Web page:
funds by Foreign Institutional Investors (FIIs) averaged US $8.1bn. Trends
during the first five months of 2007 indicate that this flood is continuing, with
net FII inflows amounting to US $4.6 billion. Another major source of portfolio
capital inflows has been overseas equity issues of Indian companies via Global
Depositary Receipts (GDRs) and American Depositary Receipts (ADRs).
Inflows from GDRs and ADRs amounted to US $3.8bn in 2006-07, a year-on-
year increase of 48%.
Investments and remittances

      Indians settled in other countries have also been a major source of capital

inflows, with many non-resident Indians (NRIs) investing large amounts in

special bank accounts. While NRIs' emotional connection to their country of

origin is part of the explanation for this, the attractive interest rates offered on

such deposits has also provided a powerful incentive. In 2006-07, NRI deposits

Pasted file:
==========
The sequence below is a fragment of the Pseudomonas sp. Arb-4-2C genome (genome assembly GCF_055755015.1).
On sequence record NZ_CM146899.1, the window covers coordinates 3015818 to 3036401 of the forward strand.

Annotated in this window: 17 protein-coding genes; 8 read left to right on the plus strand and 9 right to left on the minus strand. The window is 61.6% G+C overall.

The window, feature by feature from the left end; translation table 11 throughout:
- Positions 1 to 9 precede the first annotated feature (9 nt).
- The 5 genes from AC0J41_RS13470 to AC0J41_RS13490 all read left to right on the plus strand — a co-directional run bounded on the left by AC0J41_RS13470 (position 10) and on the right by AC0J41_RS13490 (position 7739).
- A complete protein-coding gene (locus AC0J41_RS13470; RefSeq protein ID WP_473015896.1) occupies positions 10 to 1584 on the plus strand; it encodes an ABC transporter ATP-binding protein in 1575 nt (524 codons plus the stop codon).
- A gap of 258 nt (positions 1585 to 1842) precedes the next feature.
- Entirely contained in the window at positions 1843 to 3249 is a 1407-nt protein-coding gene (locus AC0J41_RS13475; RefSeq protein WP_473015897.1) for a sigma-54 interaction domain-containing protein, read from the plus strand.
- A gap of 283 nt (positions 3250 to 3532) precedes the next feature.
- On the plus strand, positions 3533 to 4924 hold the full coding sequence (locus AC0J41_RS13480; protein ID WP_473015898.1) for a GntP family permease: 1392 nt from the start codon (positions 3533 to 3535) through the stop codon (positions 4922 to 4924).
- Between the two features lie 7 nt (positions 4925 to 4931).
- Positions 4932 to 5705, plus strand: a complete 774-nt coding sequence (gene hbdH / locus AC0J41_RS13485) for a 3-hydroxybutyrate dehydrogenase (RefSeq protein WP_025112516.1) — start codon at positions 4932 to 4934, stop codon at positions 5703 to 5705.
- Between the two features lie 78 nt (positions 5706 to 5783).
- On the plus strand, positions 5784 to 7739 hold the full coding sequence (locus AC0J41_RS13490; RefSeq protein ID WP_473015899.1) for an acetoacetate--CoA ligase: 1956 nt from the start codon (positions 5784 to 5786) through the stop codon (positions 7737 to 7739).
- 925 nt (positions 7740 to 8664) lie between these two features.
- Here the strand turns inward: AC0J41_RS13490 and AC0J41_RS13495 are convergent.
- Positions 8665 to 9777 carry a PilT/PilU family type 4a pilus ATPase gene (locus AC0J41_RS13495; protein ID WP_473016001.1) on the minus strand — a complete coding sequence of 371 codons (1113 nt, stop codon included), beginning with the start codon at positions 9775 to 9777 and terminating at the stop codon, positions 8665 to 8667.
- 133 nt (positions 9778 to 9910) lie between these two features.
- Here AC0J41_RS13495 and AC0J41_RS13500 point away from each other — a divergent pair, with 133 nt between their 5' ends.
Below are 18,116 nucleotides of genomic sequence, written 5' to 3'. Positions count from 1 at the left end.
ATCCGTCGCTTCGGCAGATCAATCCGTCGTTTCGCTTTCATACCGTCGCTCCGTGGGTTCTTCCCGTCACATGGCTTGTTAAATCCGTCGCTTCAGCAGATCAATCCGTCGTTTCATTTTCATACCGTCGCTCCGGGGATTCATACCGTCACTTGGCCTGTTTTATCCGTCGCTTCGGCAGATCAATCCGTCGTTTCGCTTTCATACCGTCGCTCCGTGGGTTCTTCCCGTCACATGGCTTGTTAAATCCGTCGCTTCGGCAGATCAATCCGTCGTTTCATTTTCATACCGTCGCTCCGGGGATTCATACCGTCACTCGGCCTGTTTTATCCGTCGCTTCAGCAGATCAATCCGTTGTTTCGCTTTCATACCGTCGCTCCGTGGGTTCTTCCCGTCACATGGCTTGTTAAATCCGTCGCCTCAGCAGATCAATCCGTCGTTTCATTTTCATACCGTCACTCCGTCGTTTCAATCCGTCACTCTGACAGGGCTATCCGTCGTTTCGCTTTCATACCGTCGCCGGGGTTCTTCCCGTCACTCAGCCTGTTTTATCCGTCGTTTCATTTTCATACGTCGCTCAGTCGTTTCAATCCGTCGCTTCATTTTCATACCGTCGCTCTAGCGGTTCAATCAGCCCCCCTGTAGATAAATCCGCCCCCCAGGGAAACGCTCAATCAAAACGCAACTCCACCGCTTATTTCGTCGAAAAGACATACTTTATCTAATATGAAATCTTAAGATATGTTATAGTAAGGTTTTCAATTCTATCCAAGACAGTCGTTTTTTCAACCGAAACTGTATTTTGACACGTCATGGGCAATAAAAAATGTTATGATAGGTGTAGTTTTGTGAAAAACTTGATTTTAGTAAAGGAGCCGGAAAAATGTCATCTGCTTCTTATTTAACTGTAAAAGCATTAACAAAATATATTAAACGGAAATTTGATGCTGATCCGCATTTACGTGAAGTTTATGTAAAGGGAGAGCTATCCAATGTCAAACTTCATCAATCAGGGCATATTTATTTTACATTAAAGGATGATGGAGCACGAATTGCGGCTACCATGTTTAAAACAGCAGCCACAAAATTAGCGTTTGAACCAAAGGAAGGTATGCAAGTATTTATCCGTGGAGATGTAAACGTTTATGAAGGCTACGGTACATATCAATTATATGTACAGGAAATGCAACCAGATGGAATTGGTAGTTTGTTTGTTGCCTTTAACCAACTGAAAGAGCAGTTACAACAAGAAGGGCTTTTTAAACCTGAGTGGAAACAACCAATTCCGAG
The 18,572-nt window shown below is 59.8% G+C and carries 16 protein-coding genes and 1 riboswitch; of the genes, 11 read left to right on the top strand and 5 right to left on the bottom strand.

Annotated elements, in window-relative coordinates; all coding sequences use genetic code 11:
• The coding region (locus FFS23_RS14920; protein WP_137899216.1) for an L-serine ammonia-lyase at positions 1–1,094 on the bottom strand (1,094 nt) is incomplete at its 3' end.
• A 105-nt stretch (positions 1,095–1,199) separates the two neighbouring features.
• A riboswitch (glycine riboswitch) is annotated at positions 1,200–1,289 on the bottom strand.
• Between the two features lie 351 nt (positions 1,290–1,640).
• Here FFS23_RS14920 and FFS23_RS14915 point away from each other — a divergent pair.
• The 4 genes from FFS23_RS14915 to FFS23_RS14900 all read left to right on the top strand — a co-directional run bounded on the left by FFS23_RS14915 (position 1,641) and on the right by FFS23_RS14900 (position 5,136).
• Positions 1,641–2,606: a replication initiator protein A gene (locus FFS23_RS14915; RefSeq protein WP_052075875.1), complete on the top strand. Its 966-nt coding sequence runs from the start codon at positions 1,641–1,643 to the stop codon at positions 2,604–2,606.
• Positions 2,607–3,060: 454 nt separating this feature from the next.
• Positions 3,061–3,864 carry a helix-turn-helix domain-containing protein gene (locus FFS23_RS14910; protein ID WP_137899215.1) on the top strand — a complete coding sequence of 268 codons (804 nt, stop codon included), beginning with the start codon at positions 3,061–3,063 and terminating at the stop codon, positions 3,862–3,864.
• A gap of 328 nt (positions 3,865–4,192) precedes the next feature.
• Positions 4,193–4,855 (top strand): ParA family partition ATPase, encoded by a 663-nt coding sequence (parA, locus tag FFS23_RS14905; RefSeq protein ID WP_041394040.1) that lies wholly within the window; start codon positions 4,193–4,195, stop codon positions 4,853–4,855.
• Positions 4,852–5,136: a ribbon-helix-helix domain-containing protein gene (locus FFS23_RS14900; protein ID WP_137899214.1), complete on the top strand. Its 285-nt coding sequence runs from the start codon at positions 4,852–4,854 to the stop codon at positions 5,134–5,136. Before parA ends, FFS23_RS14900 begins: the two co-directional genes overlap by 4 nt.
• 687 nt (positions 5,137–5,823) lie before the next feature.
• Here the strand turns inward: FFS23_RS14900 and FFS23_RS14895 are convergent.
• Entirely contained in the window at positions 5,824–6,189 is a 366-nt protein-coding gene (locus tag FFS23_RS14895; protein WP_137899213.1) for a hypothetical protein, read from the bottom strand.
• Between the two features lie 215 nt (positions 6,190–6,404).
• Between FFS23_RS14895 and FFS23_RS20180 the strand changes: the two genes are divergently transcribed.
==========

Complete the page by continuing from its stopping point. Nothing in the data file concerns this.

amounted to US $3.8bn, a 35% increase over the previous year; the outstanding

value of NRI deposits as of end-March 2007 was US $39.5bn. Another large

source of foreign-exchange inflows has been remittances from the huge number

of Indians working overseas temporarily. Such remittances amounted to a

colossal US $19.6bn in April-December 2006, a 15% year-on-year increase.


Data analysis
The Indian IT sector, credited with India Inc's strong image globally,
had to sail through rough waters last year as incremental rise in the
value of rupee created turbulence in an otherwise sunshine sector.

The rupee, which rose by over 12 per cent against the dollar this year,
has severely affected the IT companies.
Share of the Top 20 Exporters Dropped, 
reversing a Trend of many Years
Comparative analysis
• Infosys managed to maintain the operating margin by increasing its per employee

revenue by close to 5%.